History of Nainital
The Kumaon Hills came under British rule after the Anglo-Nepalese War (1814–16). The hill station town of NainiTal was founded only in 1841, with the construction of the first European house (Pilgrim Lodge) by P. Barron, a sugar trader from Shahjahanpur. In his memoir, he wrote: “It is by far the best site I have witnessed in the course of a 1,500 miles (2,400 km) trek in the Himalayas.” In 1846, when a Captain Madden of the Bengal Artillery visited Naini Tal, he recorded that “houses were rapidly springing up in most parts of the settlement: some towards the crest of the military ranges were nearly 7,500 ft (2,300 m) above sea level: the rugged and woody Anyarpatta Aashish (Anyar-patt – in Kumaoni means – complete blackout. The reason for this nomenclature by the locals was because there were minimal sun rays due to its location and dense forests) was being gradually planted and that the favourite sites were on the undulating tract of forest land which stretched back from the head of the lake to the base of China and Deopatta (Camel’s Hump). The church, St. John(1846) in the Wilderness, was one of the earliest buildings in Nainital, followed by Belvedere, Alma lodge, Ashdale Cottage(1860)… Soon, the town became a health resort favoured by British soldiers and by colonial officials and their families trying to escape the heat of the plains. Later, the town became the summer residence of the governor of the United Provinces.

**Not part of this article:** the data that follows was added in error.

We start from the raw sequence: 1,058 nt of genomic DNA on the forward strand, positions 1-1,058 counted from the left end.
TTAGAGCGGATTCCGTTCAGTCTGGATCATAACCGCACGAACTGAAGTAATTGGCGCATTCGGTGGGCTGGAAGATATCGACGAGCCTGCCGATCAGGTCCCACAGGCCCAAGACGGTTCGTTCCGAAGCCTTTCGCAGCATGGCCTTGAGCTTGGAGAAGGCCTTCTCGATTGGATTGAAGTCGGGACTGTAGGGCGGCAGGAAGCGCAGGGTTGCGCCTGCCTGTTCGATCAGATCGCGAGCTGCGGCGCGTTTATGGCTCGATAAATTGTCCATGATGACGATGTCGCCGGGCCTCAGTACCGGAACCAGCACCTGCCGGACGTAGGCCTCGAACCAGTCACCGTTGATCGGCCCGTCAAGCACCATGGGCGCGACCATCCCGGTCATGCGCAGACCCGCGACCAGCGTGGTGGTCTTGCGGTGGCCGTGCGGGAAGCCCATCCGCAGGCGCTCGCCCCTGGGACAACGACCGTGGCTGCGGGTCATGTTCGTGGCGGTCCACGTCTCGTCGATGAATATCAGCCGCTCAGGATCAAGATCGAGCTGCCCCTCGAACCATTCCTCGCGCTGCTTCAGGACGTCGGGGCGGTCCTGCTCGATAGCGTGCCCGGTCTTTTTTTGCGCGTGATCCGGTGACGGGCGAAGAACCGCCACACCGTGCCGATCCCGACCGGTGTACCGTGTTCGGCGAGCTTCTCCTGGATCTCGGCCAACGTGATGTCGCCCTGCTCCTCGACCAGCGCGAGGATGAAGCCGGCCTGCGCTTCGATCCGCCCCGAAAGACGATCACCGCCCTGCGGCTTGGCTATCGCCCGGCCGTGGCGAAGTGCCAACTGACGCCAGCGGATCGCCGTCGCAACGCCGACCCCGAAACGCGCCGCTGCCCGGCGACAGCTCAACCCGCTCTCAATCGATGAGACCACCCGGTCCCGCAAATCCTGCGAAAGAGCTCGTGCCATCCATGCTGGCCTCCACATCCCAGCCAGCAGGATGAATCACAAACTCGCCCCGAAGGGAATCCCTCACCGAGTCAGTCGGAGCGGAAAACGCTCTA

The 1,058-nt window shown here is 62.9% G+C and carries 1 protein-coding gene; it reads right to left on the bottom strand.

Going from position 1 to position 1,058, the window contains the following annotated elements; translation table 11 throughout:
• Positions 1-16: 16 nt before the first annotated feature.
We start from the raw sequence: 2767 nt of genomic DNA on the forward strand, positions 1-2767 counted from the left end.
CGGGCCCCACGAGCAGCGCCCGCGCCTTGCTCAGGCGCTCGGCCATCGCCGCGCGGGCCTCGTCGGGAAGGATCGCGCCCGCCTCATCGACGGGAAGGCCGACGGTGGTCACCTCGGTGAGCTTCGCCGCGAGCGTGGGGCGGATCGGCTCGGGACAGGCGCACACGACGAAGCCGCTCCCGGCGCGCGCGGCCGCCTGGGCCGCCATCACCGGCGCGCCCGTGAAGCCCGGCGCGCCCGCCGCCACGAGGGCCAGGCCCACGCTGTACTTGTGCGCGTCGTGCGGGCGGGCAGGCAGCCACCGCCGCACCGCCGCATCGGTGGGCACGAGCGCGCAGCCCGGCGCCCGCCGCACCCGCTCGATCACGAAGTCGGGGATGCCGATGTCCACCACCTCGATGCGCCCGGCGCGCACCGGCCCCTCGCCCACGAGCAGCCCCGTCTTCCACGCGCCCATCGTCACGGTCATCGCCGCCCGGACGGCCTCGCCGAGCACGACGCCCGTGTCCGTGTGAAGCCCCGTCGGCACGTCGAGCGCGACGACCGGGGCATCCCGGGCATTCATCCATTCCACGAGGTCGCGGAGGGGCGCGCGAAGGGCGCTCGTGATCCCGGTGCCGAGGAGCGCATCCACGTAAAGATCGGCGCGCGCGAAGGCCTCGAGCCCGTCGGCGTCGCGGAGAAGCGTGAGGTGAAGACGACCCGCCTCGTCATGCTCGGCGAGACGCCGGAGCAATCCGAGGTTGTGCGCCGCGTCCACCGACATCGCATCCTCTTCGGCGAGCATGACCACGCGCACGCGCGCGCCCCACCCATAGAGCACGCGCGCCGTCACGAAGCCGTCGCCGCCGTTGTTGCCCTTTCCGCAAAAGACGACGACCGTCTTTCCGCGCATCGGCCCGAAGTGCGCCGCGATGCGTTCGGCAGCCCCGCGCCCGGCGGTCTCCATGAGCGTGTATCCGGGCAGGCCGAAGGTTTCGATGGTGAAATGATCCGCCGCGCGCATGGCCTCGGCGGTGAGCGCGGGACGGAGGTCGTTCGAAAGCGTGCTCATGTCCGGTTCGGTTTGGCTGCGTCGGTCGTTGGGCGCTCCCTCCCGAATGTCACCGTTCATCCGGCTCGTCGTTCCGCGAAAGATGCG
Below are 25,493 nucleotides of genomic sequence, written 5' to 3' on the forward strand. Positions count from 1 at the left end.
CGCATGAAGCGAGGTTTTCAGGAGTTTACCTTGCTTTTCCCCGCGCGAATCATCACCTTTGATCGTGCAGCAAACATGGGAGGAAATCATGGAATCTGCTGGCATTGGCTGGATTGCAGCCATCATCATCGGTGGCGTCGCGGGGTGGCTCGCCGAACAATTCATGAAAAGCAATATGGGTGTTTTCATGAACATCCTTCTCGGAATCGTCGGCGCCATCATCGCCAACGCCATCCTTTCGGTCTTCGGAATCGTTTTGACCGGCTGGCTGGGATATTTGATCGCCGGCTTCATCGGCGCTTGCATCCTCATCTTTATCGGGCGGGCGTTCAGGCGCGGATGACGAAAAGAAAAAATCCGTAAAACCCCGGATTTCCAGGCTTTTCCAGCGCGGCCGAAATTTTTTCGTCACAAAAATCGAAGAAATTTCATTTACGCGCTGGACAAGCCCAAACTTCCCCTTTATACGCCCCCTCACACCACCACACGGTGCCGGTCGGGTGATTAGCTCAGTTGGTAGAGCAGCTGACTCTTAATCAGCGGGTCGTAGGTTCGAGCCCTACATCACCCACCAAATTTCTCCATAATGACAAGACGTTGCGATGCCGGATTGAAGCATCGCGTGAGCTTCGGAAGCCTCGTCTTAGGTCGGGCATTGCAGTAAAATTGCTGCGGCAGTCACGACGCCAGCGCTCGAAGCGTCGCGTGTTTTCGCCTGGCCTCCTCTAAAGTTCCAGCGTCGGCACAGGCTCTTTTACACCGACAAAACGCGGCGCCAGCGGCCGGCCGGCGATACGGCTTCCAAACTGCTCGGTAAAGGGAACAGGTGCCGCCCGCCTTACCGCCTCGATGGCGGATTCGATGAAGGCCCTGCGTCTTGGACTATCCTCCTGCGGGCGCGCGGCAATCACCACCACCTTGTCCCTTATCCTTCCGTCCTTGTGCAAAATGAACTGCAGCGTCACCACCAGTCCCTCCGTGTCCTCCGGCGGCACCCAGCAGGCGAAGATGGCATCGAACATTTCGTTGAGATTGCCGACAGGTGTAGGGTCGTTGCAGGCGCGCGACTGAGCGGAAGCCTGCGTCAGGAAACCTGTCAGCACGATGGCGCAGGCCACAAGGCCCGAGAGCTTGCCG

The landslip of 1882
A general view of the north end of NainiTal before and after the landslip of 1882.
In September 1882 a landslide (‘the landslip of 1882’) occurred at the north end of the town, burying 151 people. The first known landslide had occurred in 1866, and in 1879 there was a larger one at the same spot, Alma Hill, but “the great slip occurred in the following year, on Saturday 18 September 1882.”
“Two days preceding the slip there was heavy rain, 20 inches (510 mm) to 35 in (890 mm) fell during the 40 hours ending on Saturday morning, and the downpour still lasted and continued for hours after the slip. This heavy fall naturally brought down streams of water from the hill side, some endangering the Victoria Hotel, … (which) was not the only building threatened … Bell’s shop, the Volunteer Orderly Room and the Hindu (Naina Devi) temple were scenes of labour with a view to diverting streams. At a quarter to two the landslip occurred burying those in and around the buildings mentioned above.”
The number of dead and missing were 108 Indian and 43 British nationals. (See poem by Hannah Batters by on the page Literary references to Nainital.) The Assembly Rooms and the Naina Devi Temple were destroyed in the disaster. A recreation area known as ‘The Flats’ was later built on the site and a new temple was erected. To prevent further disasters, storm water drains were constructed and building by laws were made stricter.